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HELP! advice on prioritising finances

(5 Posts)
freida20 Sat 05-Dec-15 10:42:25

PLease advice - I want to start taking control of my finances as my OH as left me. he is continuing to pay same as before into joint ac which pays mortgage and household bills through D/D I pay all else - food petrol clothes outings kids clubs blahdey blah through a credit card - we each have one and he still has his card but the account is in my name.
I don't want to rock the boat but I want to start taking control. I know he will eventually need his own money to cover rent or whatever (when he moves out of his mums) and i know i can (for the moment) be financially secure with a minimum input from him.

HOWEVER - if i put the mortgage in my name will this be to my advantage in long term if i am seen to pay it or will it jeapordise my chances for remortgaging if i ve been seen to separate my finances so quickly. will it make no difference if i am paying but he still contributing to joint account?

Half of me wants to separate finances as soon as possible but part of me thinks I should keep taking his money as long as possible and put aside for future or for boys school residentials or something.

I am on a 1 year contract with no idea whether it will renew on the full time basis i am on at moment or on part-time basis or whether i need to find something new to accomodate being with children more.

so basically should i move mortgage to a different bank account and take it on or is there a reason i shouldn't do this???
TIA for any advice

DivorceAlchemist Sat 05-Dec-15 11:13:07

Hello frieda20 you don't say at what stage you are in your separation but it's important not to make quick decisions because you want to get control which is understandable. Have you taken any legal Advice or considered mediation? Before you start taking unilateral action, consider mediation to support you both in a kind way with your financial disclosure which will need to be done on divorce. You will only do this once. It will help you both get clear about where you are and what you both need to move on financially. Your mediator will help by explaining the law and the different options available to you. smile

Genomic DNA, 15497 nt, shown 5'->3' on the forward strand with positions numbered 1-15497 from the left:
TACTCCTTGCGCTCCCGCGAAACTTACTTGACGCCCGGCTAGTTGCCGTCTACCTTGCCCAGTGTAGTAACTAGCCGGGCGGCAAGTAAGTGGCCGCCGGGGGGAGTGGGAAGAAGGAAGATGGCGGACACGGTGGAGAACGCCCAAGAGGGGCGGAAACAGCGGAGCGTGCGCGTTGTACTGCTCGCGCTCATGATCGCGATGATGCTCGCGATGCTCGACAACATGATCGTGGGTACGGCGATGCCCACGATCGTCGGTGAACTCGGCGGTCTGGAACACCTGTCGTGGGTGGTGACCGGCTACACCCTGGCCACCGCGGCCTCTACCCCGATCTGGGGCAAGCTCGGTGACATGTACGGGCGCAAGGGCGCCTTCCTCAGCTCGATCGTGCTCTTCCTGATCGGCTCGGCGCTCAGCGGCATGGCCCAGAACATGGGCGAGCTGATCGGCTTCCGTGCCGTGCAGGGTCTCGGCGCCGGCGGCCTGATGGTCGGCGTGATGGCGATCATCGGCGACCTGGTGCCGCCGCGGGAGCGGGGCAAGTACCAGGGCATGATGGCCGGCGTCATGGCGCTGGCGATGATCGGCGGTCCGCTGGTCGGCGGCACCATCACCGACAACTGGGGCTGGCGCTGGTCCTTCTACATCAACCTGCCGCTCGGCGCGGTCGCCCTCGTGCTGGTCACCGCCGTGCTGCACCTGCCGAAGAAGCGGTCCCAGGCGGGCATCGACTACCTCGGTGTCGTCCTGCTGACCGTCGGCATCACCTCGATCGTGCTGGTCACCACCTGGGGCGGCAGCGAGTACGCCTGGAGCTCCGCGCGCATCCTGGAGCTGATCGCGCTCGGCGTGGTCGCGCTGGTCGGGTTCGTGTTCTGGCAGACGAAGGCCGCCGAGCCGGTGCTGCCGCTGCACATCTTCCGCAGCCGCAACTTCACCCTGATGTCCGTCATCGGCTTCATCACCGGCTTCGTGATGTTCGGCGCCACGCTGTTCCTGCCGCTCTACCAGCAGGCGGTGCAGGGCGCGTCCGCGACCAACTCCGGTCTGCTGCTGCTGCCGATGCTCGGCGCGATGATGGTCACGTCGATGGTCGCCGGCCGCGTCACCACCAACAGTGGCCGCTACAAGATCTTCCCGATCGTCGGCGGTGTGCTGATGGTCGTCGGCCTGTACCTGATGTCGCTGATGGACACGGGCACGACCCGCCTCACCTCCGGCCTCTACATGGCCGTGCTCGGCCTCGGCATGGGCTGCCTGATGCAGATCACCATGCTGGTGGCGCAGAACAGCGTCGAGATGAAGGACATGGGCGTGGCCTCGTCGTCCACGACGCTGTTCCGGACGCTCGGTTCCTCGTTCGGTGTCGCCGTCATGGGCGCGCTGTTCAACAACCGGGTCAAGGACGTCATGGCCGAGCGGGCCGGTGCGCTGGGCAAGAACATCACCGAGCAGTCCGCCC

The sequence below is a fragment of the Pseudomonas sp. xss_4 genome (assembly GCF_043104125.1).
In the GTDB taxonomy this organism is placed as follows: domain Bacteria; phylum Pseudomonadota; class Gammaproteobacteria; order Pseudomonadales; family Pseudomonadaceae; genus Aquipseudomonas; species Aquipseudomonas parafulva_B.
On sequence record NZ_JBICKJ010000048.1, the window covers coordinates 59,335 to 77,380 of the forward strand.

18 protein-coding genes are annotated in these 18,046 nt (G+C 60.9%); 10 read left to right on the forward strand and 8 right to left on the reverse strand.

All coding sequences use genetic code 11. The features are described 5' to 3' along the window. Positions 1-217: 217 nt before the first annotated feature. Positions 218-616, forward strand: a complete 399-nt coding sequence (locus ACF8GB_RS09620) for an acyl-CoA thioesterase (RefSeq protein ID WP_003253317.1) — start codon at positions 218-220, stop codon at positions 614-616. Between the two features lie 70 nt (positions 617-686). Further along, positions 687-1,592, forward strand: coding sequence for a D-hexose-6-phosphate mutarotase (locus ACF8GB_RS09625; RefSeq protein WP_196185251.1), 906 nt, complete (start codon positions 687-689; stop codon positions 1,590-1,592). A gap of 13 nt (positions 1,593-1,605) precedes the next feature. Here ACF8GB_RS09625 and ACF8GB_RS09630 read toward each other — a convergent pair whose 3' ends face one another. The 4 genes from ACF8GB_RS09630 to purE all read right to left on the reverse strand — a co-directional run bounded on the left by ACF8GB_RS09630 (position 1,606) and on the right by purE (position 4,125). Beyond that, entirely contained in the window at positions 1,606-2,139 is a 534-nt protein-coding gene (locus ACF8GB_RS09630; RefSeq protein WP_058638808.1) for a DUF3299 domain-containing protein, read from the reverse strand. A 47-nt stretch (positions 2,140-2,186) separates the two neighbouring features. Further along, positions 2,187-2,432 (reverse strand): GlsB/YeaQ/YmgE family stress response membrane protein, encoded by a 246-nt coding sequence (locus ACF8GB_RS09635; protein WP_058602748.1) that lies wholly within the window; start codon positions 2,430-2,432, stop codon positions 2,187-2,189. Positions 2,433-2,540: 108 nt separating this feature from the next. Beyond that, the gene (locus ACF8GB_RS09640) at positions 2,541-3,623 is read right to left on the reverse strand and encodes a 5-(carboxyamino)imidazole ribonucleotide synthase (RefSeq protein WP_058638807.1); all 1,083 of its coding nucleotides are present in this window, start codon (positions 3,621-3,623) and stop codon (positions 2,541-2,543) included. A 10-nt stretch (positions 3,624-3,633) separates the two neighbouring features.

freida20 Sat 05-Dec-15 12:28:46

Thank you for the advice - he left 2 weeks ago. If we were to have a separation agreement would that enable us at a later date to deal with divorce in an easy/simplified manner?

STIDW Sat 05-Dec-15 18:22:15

A separation agreement separating the finances now then divorcing after 2 years with consent from your partner when emotions are not so high can be less conflicted/easier/cheaper. Such an agreement isn't legally binding or enforceable, although they can carry considerable weight as long as there is full disclosure, both parties take legal advice & the agreement is "fair' i.e. complies with family law.

If you can agree between yourselves, with the help of a mediator or through solicitors negotiating on your behalf a family solicitor can draft a separation agreement (or if you divorce, consent order.) It is common for the spouse enjoying sole use of former matrimonial home to pay the mortgage & bills if they can afford to do so. However there is no advantage in changing the mortgage until a settlement has been reached because the property is a family asset until then. Mortgage payments would show in your bank statements.

You would be well advised to see a family solicitor sooner rather than later to find out where you stand & what options there are in your particular circumstances.Then you can negotiate from an informed position. IF you accept minimal input from your husband it sets a precedent which could be difficult to change later.

freida20 Sat 12-Dec-15 15:49:45

Thank you DivorceAlchemist and STIDW - I have sought the advice of a solicitor and i think I am going to go down the route of agreeing finances with ex and then the solicitor can fomalise/legalise it all in a separation order.

Of course this is entirely dependent on whether we can mutually agree amicably about what will happen with the house etc but your advice and that of my solicitor has stopped me from acting rashly! So for example I'm still allowing him to pay all the money into the joint account so I can afford things while everything is in limbo - and it is Christmas!!

I've also accepted there's no use panicking or being bitter about it. Although it will be hard I can see that at the end of the day if things don't go the way I hope for me and the children, then it is not the end of the world. I will have to move house but I will (most likely anyway) still have enough money to put a deposit on a new house and start again.
Thank you for advice - now just got to start having those difficult conversations!

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